Flashback
A look back at this day in film history
November 17
Duck Soup November 17, 1933
Duck Soup released

While today the Marx Brothers’ Duck Soup is considered a highpoint of classic Hollywood, on its release in 1933, it was a commercial flop that pushed Paramount to terminate its contract with the fraternal funnymen. In 1929, based on the success of the Marx Brothers’ Broadway comedies, Paramount signed them to a multiple picture deal. And for the next four years, the siblings’ zany antics hung together by some slender plot conceits proved box office gold. In each, the boys meet around some central place: In The Cocoanuts (1929), they take over a Florida hotel; in Animal Crackers (1930), a Long Island estate; in Monkey Business (1931), an ocean liner; in Horse Feathers (1932), a small college. But in Duck Soup ––which went through many titles: Firecrackers, then Cracked Ice, then Grasshoppers––the brothers take over the government of Freedonia, a fictitious small country on the verge of war. Critics, for the most part, got the joke. The New York Daily News punned, “If you like duck soup try the hot and spicy dish which the Rivoli introduced to Broadway yesterday…Four different kinds of nuts give it its special peculiar flavor…it is the funniest of the Marx Brothers’ productions.” But theater audiences did not find the film funny; indeed some were offended. While few Americans picked up on the film’s political allusions, Italian dictator Benito Mussolini did and had the film banned in Italy. (Of course, Groucho later commented on the film’s political import by saying, “What significance? We were just four Jews trying to get a laugh.") Elsewhere, the city of Fredonia, New York complained that the mythic land of Freedonia was too close for comfort. Groucho Marx snapped back, "Change the name of your town, it's hurting our picture." In the end, of course, Groucho got the last laugh, as Duck Soup was entered on the AFI list of the 100 greatest films.


More Flashbacks
Nov. 17, 1942
Martin Scorsese born

Hear the name "Martin Scorsese" and you'll most likely remember an iconic scene from one of his seminal modern classics, like the "You talkin' to me?" monologue from Taxi Driver or the gloriously long single-take Steadicam shot through a mob nightclub in Goodfellas.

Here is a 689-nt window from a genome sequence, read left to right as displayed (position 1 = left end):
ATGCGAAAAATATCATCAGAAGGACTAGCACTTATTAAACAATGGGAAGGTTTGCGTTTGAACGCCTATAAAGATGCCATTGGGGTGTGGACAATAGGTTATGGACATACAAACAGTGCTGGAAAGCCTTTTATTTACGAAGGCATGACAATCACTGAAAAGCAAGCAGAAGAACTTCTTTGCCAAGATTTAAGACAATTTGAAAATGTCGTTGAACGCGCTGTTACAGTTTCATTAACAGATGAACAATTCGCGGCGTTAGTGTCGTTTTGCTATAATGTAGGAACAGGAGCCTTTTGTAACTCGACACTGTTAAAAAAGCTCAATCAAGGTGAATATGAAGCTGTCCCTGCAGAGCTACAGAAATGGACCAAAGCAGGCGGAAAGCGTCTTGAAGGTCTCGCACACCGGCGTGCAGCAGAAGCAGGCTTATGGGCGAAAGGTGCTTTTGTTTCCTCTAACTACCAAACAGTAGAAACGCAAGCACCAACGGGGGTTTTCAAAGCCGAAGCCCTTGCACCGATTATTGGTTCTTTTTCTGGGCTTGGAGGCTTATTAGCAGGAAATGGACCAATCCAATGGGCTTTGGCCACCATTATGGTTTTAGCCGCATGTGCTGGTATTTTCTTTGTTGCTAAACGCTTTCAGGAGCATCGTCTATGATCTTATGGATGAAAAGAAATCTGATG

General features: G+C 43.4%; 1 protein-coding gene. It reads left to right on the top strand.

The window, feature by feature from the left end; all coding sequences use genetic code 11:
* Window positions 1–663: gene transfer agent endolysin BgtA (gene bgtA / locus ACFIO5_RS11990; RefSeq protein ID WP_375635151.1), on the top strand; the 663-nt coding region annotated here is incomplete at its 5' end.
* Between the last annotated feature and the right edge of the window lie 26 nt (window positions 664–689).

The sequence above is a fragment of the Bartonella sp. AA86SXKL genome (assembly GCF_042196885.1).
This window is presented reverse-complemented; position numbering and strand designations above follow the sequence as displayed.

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November 17, 1942
Baby Marty

66 years ago today in New York City, Martin Marcantonio Luciano Scorsese came into the world; nowadays, he is known to all lovers of film as simply “Marty.” The roots of all of Scorsese’s thematic tropes and preoccupations can be traced back to his childhood: his parents were working class folk living in Manhattan’s bustling, mob-controlled Garment District and, as devout Catholics of Sicilian extraction, made sure that their little boy had religion central as a central part of his life. Indeed Scorsese, like his alter ego Charlie in Mean Streets, was on course to become a priest, but could not resist the pull of his true vocation: cinema. As the Oscar-winning director himself explains in his splendid TV 1995 series A Personal Journey with Martin Scorsese Through American Movies, movies became a fascination and an integral part of his life early in his childhood after watching films like Vittorio De Sica’s The Bicycle Thief and Roberto Rossellini’s Rome, Open City and Paisà. (Scorsese would later marry Isabella Rossellini, the great Italian’s daughter with Ingrid Bergman.) Scorsese would regularly go to the movie theater with his father in his childhood and adolescence and from his short films of the 1960s onwards, cast his parents numerous times in minor roles in his movies, never forgetting his debt to them or where he had come from.

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